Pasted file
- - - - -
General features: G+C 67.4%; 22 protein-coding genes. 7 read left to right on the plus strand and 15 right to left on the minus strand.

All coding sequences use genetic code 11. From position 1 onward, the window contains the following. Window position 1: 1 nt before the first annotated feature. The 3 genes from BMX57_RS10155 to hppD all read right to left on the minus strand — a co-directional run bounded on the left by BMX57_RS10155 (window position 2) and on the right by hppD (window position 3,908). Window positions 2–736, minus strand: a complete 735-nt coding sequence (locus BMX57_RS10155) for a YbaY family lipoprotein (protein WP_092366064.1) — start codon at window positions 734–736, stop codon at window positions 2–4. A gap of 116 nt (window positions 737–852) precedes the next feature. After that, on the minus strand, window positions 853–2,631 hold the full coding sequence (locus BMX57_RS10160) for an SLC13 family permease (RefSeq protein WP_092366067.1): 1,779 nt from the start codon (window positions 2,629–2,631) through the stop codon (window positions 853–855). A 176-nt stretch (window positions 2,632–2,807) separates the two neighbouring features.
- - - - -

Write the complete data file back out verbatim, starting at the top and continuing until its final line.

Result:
General features: G+C 67.4%; 22 protein-coding genes. 7 read left to right on the plus strand and 15 right to left on the minus strand.

All coding sequences use genetic code 11. From position 1 onward, the window contains the following. Window position 1: 1 nt before the first annotated feature. The 3 genes from BMX57_RS10155 to hppD all read right to left on the minus strand — a co-directional run bounded on the left by BMX57_RS10155 (window position 2) and on the right by hppD (window position 3,908). Window positions 2–736, minus strand: a complete 735-nt coding sequence (locus BMX57_RS10155) for a YbaY family lipoprotein (protein WP_092366064.1) — start codon at window positions 734–736, stop codon at window positions 2–4. A gap of 116 nt (window positions 737–852) precedes the next feature. After that, on the minus strand, window positions 853–2,631 hold the full coding sequence (locus BMX57_RS10160) for an SLC13 family permease (RefSeq protein WP_092366067.1): 1,779 nt from the start codon (window positions 2,629–2,631) through the stop codon (window positions 853–855). A 176-nt stretch (window positions 2,632–2,807) separates the two neighbouring features.